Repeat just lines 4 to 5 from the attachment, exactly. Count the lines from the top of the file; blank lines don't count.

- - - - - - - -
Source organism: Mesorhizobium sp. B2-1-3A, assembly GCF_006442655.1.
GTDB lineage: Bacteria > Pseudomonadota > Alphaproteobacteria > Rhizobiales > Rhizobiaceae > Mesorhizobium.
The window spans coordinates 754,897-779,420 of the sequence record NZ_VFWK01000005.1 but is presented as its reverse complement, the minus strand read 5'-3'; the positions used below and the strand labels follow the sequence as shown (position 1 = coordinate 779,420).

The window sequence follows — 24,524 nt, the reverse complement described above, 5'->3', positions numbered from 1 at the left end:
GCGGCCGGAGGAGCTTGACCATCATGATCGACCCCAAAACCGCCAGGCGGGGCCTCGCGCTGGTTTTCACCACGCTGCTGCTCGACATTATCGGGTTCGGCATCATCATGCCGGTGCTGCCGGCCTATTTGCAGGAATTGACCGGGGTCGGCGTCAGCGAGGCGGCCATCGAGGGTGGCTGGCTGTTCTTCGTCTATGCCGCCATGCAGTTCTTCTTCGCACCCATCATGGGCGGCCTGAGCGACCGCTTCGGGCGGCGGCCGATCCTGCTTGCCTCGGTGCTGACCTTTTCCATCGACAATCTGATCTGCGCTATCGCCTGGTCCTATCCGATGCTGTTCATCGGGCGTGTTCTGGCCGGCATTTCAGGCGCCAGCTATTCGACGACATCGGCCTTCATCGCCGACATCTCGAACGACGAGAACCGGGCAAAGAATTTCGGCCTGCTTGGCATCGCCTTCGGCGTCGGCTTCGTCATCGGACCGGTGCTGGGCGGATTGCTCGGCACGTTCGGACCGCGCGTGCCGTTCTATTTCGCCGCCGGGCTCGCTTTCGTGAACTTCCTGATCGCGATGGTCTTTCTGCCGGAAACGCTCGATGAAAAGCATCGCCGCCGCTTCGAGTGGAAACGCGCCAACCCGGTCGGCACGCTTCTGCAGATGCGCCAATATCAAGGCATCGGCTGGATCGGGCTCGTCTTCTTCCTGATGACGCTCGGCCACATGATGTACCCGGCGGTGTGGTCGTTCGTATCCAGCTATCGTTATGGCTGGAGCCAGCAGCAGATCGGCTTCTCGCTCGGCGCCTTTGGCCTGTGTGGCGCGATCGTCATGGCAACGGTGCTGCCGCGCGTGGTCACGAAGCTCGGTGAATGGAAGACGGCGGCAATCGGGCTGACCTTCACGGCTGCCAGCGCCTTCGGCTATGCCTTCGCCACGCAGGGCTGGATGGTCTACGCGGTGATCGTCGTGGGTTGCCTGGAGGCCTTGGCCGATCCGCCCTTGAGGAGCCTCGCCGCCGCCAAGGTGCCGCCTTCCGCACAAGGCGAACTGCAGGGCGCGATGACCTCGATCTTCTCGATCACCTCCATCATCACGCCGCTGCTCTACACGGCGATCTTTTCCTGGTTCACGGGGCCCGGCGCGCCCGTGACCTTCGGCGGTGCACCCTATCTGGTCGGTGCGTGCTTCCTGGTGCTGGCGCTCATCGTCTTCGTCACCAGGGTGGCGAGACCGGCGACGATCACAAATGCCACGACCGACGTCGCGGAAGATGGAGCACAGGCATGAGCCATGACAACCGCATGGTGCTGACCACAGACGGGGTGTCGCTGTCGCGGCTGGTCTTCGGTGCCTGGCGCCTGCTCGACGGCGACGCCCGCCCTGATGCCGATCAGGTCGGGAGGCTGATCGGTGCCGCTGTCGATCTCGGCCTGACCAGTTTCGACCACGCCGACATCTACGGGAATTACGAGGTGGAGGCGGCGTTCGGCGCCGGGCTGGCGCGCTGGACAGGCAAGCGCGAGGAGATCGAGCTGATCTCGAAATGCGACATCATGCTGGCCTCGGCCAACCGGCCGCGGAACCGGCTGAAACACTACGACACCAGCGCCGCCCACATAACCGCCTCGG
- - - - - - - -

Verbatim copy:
The window sequence follows — 24,524 nt, the reverse complement described above, 5'->3', positions numbered from 1 at the left end:
GCGGCCGGAGGAGCTTGACCATCATGATCGACCCCAAAACCGCCAGGCGGGGCCTCGCGCTGGTTTTCACCACGCTGCTGCTCGACATTATCGGGTTCGGCATCATCATGCCGGTGCTGCCGGCCTATTTGCAGGAATTGACCGGGGTCGGCGTCAGCGAGGCGGCCATCGAGGGTGGCTGGCTGTTCTTCGTCTATGCCGCCATGCAGTTCTTCTTCGCACCCATCATGGGCGGCCTGAGCGACCGCTTCGGGCGGCGGCCGATCCTGCTTGCCTCGGTGCTGACCTTTTCCATCGACAATCTGATCTGCGCTATCGCCTGGTCCTATCCGATGCTGTTCATCGGGCGTGTTCTGGCCGGCATTTCAGGCGCCAGCTATTCGACGACATCGGCCTTCATCGCCGACATCTCGAACGACGAGAACCGGGCAAAGAATTTCGGCCTGCTTGGCATCGCCTTCGGCGTCGGCTTCGTCATCGGACCGGTGCTGGGCGGATTGCTCGGCACGTTCGGACCGCGCGTGCCGTTCTATTTCGCCGCCGGGCTCGCTTTCGTGAACTTCCTGATCGCGATGGTCTTTCTGCCGGAAACGCTCGATGAAAAGCATCGCCGCCGCTTCGAGTGGAAACGCGCCAACCCGGTCGGCACGCTTCTGCAGATGCGCCAATATCAAGGCATCGGCTGGATCGGGCTCGTCTTCTTCCTGATGACGCTCGGCCACATGATGTACCCGGCGGTGTGGTCGTTCGTATCCAGCTATCGTTATGGCTGGAGCCAGCAGCAGATCGGCTTCTCGCTCGGCGCCTTTGGCCTGTGTGGCGCGATCGTCATGGCAACGGTGCTGCCGCGCGTGGTCACGAAGCTCGGTGAATGGAAGACGGCGGCAATCGGGCTGACCTTCACGGCTGCCAGCGCCTTCGGCTATGCCTTCGCCACGCAGGGCTGGATGGTCTACGCGGTGATCGTCGTGGGTTGCCTGGAGGCCTTGGCCGATCCGCCCTTGAGGAGCCTCGCCGCCGCCAAGGTGCCGCCTTCCGCACAAGGCGAACTGCAGGGCGCGATGACCTCGATCTTCTCGATCACCTCCATCATCACGCCGCTGCTCTACACGGCGATCTTTTCCTGGTTCACGGGGCCCGGCGCGCCCGTGACCTTCGGCGGTGCACCCTATCTGGTCGGTGCGTGCTTCCTGGTGCTGGCGCTCATCGTCTTCGTCACCAGGGTGGCGAGACCGGCGACGATCACAAATGCCACGACCGACGTCGCGGAAGATGGAGCACAGGCATGAGCCATGACAACCGCATGGTGCTGACCACAGACGGGGTGTCGCTGTCGCGGCTGGTCTTCGGTGCCTGGCGCCTGCTCGACGGCGACGCCCGCCCTGATGCCGATCAGGTCGGGAGGCTGATCGGTGCCGCTGTCGATCTCGGCCTGACCAGTTTCGACCACGCCGACATCTACGGGAATTACGAGGTGGAGGCGGCGTTCGGCGCCGGGCTGGCGCGCTGGACAGGCAAGCGCGAGGAGATCGAGCTGATCTCGAAATGCGACATCATGCTGGCCTCGGCCAACCGGCCGCGGAACCGGCTGAAACACTACGACACCAGCGCCGCCCACATAACCGCCTCGG